Lt. Gov. Anthony Brown said there remains a “sense of urgency” to have power restored to the tens of thousands of Marylanders affected by Tropical Storm Irene, while Baltimore Gas & Electric (BGE) officials said they expect most people will have electricity by Friday.
Brown met with BGE officials Tuesday in Odenton, where the company converted offices into one of two command centers in the state. Workers there were directing crews to deal with power outages across BGE’s service area, where more than 226,000 customers were still without service. BGE has restored service to more than 522,000 customers.
In Anne Arundel County, more than 61,000 were still without service, but more than 117,000 have had service restored.
“The apparatus is in motion to restore power and we will be happy when everyone has their power restored,” Brown said. “There is a sense of urgency, a great sense of urgency.”
BGE President and CEO Ken DeFontes said that substations in Maryland were hit hard by the storm, but that all but one is back online. The focus now, he said, is repairing the 33 kilovolt power lines that feed those substations. Once those are fixed, crews will be able to work on tackling outages in small neighborhoods and side streets.
DeFontes said he expects most people will have service back by Friday, with a few homes possibly coming online Saturday. But he said it remains hard to predict when service can be restored to individual customers.
“Customers want to know, ‘when is my power going to come back,’’’ he said. “And we can run a model that says ‘we have this much work and this many crews and estimate when it will all be done,’ but to be able to know today which job will be worked Tuesday, Wednesday, Thursday, that’s difficult. I don’t know any utility that’s figured that one out.”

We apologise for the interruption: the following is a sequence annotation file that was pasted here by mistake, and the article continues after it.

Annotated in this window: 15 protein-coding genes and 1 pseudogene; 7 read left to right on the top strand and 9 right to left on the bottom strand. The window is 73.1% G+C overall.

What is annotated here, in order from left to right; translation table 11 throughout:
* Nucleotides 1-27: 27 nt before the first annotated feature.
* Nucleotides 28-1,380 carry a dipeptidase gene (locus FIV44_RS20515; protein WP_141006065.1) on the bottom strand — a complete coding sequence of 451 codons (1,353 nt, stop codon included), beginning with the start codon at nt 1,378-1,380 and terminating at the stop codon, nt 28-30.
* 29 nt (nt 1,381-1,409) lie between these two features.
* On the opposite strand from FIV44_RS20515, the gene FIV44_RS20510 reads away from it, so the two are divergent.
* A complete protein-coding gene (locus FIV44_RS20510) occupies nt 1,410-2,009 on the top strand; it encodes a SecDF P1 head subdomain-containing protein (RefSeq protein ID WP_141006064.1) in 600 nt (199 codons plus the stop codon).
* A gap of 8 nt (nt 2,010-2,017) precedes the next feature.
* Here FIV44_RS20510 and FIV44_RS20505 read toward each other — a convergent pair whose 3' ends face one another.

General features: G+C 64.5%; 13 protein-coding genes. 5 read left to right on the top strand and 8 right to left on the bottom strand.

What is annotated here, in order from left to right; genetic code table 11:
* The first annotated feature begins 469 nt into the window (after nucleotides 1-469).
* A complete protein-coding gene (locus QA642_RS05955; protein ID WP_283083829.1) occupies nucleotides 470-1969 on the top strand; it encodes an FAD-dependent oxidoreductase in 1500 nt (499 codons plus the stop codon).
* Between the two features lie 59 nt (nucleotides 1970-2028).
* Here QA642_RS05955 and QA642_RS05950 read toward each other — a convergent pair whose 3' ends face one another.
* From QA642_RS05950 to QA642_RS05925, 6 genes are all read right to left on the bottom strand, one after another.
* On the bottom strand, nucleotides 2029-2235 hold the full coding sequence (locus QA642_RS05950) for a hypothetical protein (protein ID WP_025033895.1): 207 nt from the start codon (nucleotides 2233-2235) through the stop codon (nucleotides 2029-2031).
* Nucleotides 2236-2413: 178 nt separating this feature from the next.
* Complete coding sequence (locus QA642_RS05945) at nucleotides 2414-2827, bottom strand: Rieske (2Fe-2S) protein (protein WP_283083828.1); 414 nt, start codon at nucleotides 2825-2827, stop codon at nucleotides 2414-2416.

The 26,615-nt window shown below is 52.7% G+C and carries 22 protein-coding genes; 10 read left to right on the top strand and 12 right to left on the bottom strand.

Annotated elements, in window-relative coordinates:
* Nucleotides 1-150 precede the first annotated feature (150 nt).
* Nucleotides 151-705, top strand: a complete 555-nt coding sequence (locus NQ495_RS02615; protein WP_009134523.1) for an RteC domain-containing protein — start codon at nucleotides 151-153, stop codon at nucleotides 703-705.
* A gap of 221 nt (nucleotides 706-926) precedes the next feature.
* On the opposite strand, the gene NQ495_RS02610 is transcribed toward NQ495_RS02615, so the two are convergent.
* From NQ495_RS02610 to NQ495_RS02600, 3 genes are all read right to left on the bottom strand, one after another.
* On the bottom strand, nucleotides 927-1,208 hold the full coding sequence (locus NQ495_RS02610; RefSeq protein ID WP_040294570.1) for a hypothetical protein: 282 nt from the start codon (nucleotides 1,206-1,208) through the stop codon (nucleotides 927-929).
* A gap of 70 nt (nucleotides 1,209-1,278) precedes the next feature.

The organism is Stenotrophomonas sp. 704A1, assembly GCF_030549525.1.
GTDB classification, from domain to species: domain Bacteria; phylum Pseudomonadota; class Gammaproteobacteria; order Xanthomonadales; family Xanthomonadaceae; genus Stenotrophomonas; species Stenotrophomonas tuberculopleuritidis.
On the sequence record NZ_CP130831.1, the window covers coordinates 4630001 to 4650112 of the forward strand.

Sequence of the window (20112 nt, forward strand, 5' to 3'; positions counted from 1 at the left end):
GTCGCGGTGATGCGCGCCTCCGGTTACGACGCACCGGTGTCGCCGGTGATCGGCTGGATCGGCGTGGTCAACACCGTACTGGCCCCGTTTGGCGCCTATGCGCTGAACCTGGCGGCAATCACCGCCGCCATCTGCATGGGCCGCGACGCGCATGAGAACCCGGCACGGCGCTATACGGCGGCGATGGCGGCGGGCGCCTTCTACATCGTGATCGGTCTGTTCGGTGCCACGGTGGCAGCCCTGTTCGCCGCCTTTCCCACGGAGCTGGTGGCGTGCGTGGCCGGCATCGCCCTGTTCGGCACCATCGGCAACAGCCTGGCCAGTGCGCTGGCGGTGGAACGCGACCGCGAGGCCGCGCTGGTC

BGE said it will call those customers that should have restored service to check that power is actually back on.
The company has relied heavily on out-of-state crews to help with restoration efforts. BGE has been forced to look further west and south for crews, as it competes Pepco and Dominion Electric for workers.
The company today announced it added the equivalent of 500 full-time workers from Alabama.
DeFontes said BGE was not able to begin restoration work in earnest until late Sunday morning, meaning that many customers were without power for up to 12 hours before crews hit the streets.
BGE said the biggest culprit for the power outages is downed trees, and acknowledged that some customers may have lost power even after the storm due to vulnerable trees that fell.
“When you come into Maryland, you have a beautiful community with lots of gorgeous trees,” he said. “To think about what it would take to not have them fall on the lines, we’d have to clear 2 million trees. That’s just not realistic.”
DeFontes said some customers may also have lost power temporarily after the storm in order to repair service elsewhere.
Brown said the state will continue to monitor the progress of BGE and other utilities, and will also evaluate its own preparation and response to Irene.
“After action reports are important to us,” he said. “We’re constantly evaluating. We’re not about to give ourselves a grade for the overall operation but we will look for ways we can do things better.”